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Superficial Cervical Plexus Nerve Block

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Superficial Cervical Plexus Nerve Block, Ultrasound-Guided Cervical Plexus Block, Cervical Plexus Block

  • Indications
  1. Anesthesia to anterolateral neck from clavicle to inferior and lateral ear
  2. Catheterization of Internal Jugular Vein
  3. Clavicle Fracture
  4. Laceration Repair
  • Anatomy
  1. Superficial Cervical Plexus (C2-4) supplies four superficial periopheral nerves
    1. Lesser Occipital Nerve
    2. Greater Auricular Nerve
    3. Transverse Cervical Nerve
    4. Suprclavicular Nerve
  2. Risk of adverse effects on nearby structures
    1. Carotid Artery and Internal Jugular Vein are medial to injection site
    2. Brachial Plexus is inferior to injection site
    3. Cervical plexus is deep to injection site
  • Preparation
  1. Identify and mark landmarks
    1. Lateral neck (posterior aspect of sternocleidomastoid)
    2. Level of superior aspect Thyroid cartilage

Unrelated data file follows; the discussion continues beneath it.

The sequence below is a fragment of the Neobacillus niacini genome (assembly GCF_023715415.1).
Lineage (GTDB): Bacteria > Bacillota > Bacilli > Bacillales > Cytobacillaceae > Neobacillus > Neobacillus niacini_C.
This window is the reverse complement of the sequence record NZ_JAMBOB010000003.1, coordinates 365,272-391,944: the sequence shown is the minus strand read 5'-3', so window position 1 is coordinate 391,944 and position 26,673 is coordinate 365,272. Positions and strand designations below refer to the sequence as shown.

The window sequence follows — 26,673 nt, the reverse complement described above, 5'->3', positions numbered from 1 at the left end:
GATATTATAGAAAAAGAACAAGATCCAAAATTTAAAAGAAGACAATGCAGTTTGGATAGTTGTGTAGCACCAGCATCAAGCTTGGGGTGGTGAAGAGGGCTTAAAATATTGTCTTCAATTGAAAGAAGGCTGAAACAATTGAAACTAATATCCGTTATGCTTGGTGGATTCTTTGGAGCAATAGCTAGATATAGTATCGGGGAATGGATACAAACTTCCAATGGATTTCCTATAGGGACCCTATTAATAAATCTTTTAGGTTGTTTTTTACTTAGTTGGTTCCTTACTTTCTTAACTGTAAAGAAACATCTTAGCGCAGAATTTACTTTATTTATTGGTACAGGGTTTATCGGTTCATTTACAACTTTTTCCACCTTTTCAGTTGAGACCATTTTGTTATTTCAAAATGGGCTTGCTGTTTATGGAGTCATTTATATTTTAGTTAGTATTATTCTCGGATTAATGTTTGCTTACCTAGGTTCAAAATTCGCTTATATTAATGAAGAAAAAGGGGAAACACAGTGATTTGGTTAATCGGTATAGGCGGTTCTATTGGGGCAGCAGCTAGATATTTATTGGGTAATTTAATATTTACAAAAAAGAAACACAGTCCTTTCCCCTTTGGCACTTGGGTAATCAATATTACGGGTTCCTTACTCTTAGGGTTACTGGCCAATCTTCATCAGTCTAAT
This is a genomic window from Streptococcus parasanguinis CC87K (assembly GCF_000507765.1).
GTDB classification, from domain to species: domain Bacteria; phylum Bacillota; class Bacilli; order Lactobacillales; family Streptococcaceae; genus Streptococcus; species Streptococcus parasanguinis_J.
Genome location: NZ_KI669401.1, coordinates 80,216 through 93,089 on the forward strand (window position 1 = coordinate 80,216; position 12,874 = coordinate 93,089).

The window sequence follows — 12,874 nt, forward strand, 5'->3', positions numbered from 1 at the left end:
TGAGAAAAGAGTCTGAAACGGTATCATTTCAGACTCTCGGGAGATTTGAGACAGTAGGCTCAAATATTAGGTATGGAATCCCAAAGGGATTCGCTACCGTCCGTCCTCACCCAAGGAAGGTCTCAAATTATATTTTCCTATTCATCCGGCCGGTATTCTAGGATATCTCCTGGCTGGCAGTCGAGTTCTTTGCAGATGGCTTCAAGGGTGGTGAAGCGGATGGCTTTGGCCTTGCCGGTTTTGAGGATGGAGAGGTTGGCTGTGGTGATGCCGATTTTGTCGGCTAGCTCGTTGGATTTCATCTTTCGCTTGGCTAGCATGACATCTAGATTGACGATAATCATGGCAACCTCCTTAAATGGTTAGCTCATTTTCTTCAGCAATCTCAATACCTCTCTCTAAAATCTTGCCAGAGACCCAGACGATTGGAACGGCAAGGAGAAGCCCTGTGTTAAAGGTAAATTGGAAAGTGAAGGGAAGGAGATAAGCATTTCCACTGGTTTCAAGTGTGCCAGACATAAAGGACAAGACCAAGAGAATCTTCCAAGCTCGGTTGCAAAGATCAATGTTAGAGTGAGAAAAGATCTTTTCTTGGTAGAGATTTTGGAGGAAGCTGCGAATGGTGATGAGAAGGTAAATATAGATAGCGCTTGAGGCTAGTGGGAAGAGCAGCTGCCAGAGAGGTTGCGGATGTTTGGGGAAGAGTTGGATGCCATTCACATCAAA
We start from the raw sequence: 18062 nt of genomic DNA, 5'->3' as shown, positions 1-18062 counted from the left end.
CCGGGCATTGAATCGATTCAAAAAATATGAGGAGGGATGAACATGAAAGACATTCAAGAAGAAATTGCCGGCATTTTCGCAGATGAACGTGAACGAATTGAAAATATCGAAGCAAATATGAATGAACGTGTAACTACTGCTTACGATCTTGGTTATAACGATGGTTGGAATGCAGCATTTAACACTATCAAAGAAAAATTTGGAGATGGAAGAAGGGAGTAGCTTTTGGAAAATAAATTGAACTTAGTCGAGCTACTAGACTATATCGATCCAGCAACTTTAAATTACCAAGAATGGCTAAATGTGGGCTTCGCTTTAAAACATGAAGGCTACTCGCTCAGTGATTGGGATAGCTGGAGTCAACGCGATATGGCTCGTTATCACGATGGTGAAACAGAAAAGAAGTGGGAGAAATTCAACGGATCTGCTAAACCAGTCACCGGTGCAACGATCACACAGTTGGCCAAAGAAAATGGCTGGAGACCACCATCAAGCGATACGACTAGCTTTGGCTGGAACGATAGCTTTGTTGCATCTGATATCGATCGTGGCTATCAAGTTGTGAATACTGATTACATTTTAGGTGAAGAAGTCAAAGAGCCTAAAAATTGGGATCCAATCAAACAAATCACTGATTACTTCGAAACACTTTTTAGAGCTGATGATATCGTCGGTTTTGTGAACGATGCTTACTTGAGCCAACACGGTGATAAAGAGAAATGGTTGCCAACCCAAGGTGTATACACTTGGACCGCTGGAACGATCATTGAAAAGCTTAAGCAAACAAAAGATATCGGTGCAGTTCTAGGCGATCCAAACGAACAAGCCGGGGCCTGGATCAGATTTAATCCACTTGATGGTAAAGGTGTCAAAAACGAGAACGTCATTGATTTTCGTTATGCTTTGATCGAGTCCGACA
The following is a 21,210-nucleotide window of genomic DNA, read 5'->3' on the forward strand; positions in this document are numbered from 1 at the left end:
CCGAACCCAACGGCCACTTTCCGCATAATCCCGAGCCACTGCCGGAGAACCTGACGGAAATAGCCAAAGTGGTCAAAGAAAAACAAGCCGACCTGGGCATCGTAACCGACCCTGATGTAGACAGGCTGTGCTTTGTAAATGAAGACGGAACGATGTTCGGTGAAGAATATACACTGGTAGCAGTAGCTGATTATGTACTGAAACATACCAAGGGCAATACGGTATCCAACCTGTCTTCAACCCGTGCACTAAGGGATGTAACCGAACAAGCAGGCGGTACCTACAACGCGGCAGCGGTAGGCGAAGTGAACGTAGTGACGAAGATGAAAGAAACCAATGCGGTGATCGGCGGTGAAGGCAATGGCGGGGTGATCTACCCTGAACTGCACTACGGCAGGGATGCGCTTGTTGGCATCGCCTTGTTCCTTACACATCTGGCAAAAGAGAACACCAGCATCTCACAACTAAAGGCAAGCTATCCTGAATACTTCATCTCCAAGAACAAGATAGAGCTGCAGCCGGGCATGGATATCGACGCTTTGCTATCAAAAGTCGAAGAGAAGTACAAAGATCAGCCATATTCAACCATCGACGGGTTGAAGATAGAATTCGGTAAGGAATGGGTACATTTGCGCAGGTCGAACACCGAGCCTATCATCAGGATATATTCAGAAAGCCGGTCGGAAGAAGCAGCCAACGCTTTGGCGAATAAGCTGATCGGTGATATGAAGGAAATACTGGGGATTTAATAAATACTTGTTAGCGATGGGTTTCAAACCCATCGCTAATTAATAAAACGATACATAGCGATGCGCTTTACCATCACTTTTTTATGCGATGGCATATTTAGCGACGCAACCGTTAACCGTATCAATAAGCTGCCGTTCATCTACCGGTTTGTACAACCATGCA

2. Skin preparation (e.g. Chlorhexidine)
  3. Drape region
  4. Sterile covering over Ultrasound high frequency linear probe (sterile gel inside and outside)
  5. Medication
    1. Confirm maximum dose for Ropivacaine (or Bupivacaine ) to prevent LAST Reaction
    2. Ropivacaine 0.5% (preferred over Bupivacaine 0.25% to 0.5%) 10-15 ml
    3. Syringe 10-20 ml
    4. Needle 25-27 gauge, 1.25 to 1.5 inch
  • Technique
  1. Ultrasound in transverse plane over lateral neck
    1. High frequency linear probe
    2. Roughly at level of superior aspect Thyroid cartilage
    3. Probe overlies posterior aspect of sternocleidomastoid Muscle
  2. Injection Plane
    1. Inject from lateral to medial
      1. Under the lateral border of the sternocleidomastoid Muscle
    2. Target is 1-2 cm deep between sternocleidomastoid Muscle and levator Scapulae Muscle
      1. Posterior aspect of Sternocleidomastoid Muscle (superficial)
      2. Plane containing the Superficial Cervical Plexus
      3. Levator Scapulae Muscle (deep)
  3. Images
    1. superiorCervicalBlockUS.jpg
  • Adverse Effects
  1. Recurrent laryngeal nerve transient paralysis (hoarse voice)
  2. Brachial Plexus Block (resulting arm motor and sensory effects)
  3. Horner's Syndrome
  4. LAST Reaction (as with any Nerve Block)
  • References
  1. Hipskind (2020) Cervical Plexus Block, Stat Pearls, accessed 12/21/2020
    1. https://www.ncbi.nlm.nih.gov/books/NBK557382/
  2. Martel (2020) Regional Anesthesia for Acute Care Conference, attended 12/11/2020
    1. https://stabroom.com/
  3. Ultrasound Guided Cervical Plexus Block, NYSORA, accessed 12/21/2020
    1. https://www.nysora.com/techniques/head-and-neck-blocks/cervical/ultrasound-guided-cervical-plexus-block/